An Excerpt from Jim
of June 27, 2009
issued from the Siskiyou Mountains west of
Grants Pass, Oregon, USA
The term Wandervögel (VAHN-der-FEUWG-gull, more or less) can be interpreted as "migratory birds," since "wander" means the same in English and a "Vogel" is a bird (Vögel is plural). However, the verb "wandern" also means "to hike." Calling someone a Wandervögel is sort of humorous and cute, especially applied to young people, so I think of the term as meaning "someone wide-eyed, especially someone young or thinking young, on a hike or at least moving about exploring things, feeling good, hungry for new experiences, having a really good time and thinking about the meanings of things" -- a wander-bird.
The movement was very influential for a time and what fascinated me was how an entire culture -- not just youth groups -- could get excited about such things as being outdoors, hiking, eating nourishing foods, and getting involved with nature-rooted spirituality. Tragically, Hitler's propagandists hijacked many of the movement's methods and symbols, morphed it into the Hitler Youth, and outlawed the Wandervögel movement itself.
One offshoot of the historic Wandervögel movement and movements arising from it is that today Germany is crisscrossed by an amazing network of bike and hiking trails. You can go wherever you want on a bike or on hiking trails that take you through woods, along fields and through towns. Hiking trails are formalized as historical, cultural treasures and when using them there's no problem about trespassing on private property. The biking/hiking infrastructure includes fabulously detailed guidebooks and maps. Hikers often proudly bear passport-like booklets adorned with stamps documenting that they have finished certain well-known hikes. Trails are well marked with their own symbols and hikers' walking sticks often are plastered with little metal souvenir plates from past hikes. You can check out Wikipedia's page with links to about forty of Germany's most interesting hiking trails.
Among the many trails I've hiked (twice) is the Westweg, a 260-km (160 mile) trail from Pforzheim in the north, through the Schwarzwald (Black Forest) to Basel in Switzerland, always following red-diamond markers tacked onto trees along the way, even on the sides of buildings when the trail passes through small villages and farmers' backyards. A wonderful system of rustic huts, farmers' bed-and-breakfasts and small, hiker-oriented hotels provides overnight accommodation, though during all my years there I just tented wherever I found myself at day's end. Wikipedia has a page describing in detail the Westweg.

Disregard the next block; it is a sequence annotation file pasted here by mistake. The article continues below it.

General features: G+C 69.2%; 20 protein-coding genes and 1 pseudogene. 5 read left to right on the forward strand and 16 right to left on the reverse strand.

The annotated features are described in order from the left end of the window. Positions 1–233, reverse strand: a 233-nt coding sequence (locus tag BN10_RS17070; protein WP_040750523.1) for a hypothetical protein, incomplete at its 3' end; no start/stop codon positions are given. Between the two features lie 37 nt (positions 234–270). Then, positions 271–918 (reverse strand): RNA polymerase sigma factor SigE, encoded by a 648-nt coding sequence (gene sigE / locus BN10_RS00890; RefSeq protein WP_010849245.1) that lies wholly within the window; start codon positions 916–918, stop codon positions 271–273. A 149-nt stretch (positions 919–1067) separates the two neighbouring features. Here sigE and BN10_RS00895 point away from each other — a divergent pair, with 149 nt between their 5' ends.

What a wonderful thing if something like the Wandervögel Movement should arise in our culture today.
Some would say that the Boy and Girl Scouts provide what I'm suggesting. These organizations are too blindly nationalistic (German history informs us on that matter), too religious in a world needing honest spirituality, and too conservative and exclusive on cultural issues. The whole idea of the Wandervögel is to be curious, to explore, enjoy the shared natural world and to grow stronger, smarter and more feeling during the process.
If you're intrigued with the idea of helping something like the Wandervögel movement take root in our own society, review the German phenomenon (you can start with the above Wikipedia links) and begin organizing hikes and programs in your own area. The Wandervögel movement continues in Europe today, though it's hardly a shadow of what it used to be. It's very decentralized and informal, so if you start thinking and behaving like a "Wander-Bird," you can simply start calling yourself one.
Here is a translation from the German of an old Wandervögel hiking-song by Otto Roquette:
You wandering birds in the air,
in the ether-shine,
in the sun-aroma, in blue sky-waves,
I greet you as journeymen!
Also I am a wandering bird,
and my gift of song
is my dearest possession.